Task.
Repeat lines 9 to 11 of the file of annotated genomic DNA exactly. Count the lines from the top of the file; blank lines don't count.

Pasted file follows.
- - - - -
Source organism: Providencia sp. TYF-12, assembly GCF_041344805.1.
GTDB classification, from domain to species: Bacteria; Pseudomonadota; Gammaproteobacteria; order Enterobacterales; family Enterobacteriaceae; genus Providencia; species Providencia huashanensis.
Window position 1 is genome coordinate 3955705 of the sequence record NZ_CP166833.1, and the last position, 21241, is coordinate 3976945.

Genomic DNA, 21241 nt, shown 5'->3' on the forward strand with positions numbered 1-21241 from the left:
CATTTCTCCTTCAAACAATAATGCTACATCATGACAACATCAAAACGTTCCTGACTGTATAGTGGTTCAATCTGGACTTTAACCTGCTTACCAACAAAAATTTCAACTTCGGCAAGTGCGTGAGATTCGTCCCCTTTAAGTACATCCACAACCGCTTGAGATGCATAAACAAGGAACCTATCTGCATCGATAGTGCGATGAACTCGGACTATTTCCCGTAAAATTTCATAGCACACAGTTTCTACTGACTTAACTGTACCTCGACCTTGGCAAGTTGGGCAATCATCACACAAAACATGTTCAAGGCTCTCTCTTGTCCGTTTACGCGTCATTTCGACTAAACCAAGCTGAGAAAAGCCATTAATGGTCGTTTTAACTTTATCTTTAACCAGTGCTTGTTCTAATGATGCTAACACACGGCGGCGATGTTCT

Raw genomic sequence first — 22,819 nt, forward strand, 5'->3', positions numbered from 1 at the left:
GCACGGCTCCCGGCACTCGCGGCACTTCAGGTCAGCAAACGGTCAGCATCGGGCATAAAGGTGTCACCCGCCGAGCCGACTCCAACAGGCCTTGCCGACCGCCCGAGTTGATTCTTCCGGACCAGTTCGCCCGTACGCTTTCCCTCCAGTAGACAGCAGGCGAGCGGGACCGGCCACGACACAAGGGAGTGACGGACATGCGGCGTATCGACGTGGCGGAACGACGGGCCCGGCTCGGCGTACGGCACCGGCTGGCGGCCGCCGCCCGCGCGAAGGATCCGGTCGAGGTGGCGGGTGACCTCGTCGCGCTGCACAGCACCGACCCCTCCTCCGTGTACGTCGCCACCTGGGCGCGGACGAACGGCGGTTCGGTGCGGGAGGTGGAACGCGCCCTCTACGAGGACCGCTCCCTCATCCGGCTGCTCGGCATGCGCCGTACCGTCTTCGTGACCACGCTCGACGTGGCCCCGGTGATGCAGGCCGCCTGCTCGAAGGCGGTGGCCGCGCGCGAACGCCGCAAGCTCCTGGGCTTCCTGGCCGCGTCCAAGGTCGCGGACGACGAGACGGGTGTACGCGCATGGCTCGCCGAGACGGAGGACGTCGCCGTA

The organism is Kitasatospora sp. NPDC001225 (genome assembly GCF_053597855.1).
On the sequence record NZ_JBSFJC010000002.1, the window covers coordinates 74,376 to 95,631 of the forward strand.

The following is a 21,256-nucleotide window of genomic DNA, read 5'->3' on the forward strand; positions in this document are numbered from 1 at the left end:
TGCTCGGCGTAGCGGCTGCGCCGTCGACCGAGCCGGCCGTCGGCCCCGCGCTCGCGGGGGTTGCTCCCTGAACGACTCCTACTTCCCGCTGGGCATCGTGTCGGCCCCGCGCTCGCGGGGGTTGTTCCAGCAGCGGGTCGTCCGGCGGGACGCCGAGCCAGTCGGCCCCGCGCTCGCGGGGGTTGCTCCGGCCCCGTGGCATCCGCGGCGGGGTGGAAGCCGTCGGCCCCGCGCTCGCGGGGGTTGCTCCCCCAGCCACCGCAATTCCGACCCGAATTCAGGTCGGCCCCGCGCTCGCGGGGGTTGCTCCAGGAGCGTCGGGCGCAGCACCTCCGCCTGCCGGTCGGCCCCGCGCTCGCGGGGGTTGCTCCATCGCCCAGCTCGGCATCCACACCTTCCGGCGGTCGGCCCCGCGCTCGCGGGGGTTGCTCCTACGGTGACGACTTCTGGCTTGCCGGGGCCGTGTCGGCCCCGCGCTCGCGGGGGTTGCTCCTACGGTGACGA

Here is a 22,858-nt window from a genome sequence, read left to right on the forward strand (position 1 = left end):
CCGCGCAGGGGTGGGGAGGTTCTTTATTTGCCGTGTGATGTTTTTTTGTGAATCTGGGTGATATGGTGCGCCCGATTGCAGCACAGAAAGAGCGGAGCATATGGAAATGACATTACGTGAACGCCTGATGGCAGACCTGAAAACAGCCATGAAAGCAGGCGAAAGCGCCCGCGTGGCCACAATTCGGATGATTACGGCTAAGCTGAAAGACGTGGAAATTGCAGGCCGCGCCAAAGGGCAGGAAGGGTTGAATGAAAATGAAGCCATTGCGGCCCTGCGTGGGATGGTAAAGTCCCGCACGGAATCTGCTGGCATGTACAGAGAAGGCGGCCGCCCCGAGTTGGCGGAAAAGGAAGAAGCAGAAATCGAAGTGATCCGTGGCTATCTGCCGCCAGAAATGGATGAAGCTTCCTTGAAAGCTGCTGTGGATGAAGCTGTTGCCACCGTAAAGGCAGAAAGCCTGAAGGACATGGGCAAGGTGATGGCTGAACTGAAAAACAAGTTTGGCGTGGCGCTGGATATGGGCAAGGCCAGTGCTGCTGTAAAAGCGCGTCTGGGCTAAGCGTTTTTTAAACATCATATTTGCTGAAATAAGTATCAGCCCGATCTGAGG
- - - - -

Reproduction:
On the sequence record NZ_JBSFJC010000002.1, the window covers coordinates 74,376 to 95,631 of the forward strand.

The following is a 21,256-nucleotide window of genomic DNA, read 5'->3' on the forward strand; positions in this document are numbered from 1 at the left end:
TGCTCGGCGTAGCGGCTGCGCCGTCGACCGAGCCGGCCGTCGGCCCCGCGCTCGCGGGGGTTGCTCCCTGAACGACTCCTACTTCCCGCTGGGCATCGTGTCGGCCCCGCGCTCGCGGGGGTTGTTCCAGCAGCGGGTCGTCCGGCGGGACGCCGAGCCAGTCGGCCCCGCGCTCGCGGGGGTTGCTCCGGCCCCGTGGCATCCGCGGCGGGGTGGAAGCCGTCGGCCCCGCGCTCGCGGGGGTTGCTCCCCCAGCCACCGCAATTCCGACCCGAATTCAGGTCGGCCCCGCGCTCGCGGGGGTTGCTCCAGGAGCGTCGGGCGCAGCACCTCCGCCTGCCGGTCGGCCCCGCGCTCGCGGGGGTTGCTCCATCGCCCAGCTCGGCATCCACACCTTCCGGCGGTCGGCCCCGCGCTCGCGGGGGTTGCTCCTACGGTGACGACTTCTGGCTTGCCGGGGCCGTGTCGGCCCCGCGCTCGCGGGGGTTGCTCCTACGGTGACGA